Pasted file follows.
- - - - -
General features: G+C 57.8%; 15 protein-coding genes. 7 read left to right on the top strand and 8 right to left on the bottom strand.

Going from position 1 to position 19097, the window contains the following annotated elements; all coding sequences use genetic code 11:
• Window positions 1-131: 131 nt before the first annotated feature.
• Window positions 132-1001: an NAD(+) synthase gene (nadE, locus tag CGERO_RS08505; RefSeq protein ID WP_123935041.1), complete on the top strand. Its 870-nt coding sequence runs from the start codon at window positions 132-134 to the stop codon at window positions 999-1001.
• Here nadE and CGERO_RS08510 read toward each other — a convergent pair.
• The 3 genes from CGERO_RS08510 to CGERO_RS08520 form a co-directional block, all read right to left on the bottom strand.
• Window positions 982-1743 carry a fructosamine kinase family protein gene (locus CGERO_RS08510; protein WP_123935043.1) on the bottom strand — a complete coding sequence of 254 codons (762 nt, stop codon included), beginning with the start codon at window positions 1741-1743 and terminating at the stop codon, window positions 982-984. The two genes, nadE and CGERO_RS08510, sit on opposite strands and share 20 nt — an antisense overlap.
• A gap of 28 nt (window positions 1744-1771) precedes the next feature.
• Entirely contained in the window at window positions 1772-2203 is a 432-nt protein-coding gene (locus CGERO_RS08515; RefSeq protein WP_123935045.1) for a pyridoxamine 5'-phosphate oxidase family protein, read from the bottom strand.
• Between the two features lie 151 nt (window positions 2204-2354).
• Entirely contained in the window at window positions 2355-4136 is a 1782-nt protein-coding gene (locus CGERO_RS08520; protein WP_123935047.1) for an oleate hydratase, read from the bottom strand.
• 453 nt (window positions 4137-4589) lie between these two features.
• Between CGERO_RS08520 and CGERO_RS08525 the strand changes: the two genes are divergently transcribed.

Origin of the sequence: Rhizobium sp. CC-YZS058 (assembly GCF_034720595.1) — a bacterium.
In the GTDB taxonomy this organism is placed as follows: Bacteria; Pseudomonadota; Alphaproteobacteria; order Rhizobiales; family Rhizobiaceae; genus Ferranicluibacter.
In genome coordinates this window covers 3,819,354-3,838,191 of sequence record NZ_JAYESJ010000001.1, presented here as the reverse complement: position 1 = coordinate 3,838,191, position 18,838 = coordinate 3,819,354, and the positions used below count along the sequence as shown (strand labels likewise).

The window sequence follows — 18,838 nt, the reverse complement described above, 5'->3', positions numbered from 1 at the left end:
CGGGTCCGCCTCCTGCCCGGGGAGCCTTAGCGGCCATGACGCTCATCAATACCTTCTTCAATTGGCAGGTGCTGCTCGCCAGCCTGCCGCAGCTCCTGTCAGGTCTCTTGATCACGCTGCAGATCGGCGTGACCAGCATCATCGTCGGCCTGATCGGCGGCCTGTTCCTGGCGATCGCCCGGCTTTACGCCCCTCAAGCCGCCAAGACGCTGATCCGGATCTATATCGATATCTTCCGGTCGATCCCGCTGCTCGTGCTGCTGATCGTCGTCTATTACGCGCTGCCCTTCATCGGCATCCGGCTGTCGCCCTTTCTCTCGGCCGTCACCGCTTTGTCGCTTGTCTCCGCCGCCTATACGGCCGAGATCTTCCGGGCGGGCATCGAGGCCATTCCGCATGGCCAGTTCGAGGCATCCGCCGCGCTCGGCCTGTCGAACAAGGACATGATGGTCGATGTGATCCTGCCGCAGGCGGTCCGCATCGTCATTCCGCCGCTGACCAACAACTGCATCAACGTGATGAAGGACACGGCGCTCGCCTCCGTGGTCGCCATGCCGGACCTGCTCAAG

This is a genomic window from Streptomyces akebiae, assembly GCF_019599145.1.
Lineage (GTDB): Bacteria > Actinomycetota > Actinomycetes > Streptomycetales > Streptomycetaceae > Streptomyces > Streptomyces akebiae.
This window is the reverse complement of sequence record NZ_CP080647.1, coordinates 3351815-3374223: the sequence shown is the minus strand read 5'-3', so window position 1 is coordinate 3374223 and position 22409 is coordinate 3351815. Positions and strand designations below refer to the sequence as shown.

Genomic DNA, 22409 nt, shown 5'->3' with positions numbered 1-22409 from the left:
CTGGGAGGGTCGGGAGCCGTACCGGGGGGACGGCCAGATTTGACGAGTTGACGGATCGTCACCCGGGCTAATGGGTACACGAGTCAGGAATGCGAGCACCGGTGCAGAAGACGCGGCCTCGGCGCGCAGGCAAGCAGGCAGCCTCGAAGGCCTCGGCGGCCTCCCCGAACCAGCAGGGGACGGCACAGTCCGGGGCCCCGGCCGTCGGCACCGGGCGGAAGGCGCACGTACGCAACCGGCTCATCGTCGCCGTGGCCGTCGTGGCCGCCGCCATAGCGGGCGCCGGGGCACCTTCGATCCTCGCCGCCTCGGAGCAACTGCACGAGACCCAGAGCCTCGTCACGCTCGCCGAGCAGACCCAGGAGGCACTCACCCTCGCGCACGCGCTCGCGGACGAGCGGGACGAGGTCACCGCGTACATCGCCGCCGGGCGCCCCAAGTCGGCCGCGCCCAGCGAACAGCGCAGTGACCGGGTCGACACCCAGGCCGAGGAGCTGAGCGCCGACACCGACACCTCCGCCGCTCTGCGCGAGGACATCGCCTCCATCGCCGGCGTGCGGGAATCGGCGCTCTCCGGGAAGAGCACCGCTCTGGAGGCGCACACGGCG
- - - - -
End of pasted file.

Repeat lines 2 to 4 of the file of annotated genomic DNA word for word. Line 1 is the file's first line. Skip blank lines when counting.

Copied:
Going from position 1 to position 19097, the window contains the following annotated elements; all coding sequences use genetic code 11:
• Window positions 1-131: 131 nt before the first annotated feature.
• Window positions 132-1001: an NAD(+) synthase gene (nadE, locus tag CGERO_RS08505; RefSeq protein ID WP_123935041.1), complete on the top strand. Its 870-nt coding sequence runs from the start codon at window positions 132-134 to the stop codon at window positions 999-1001.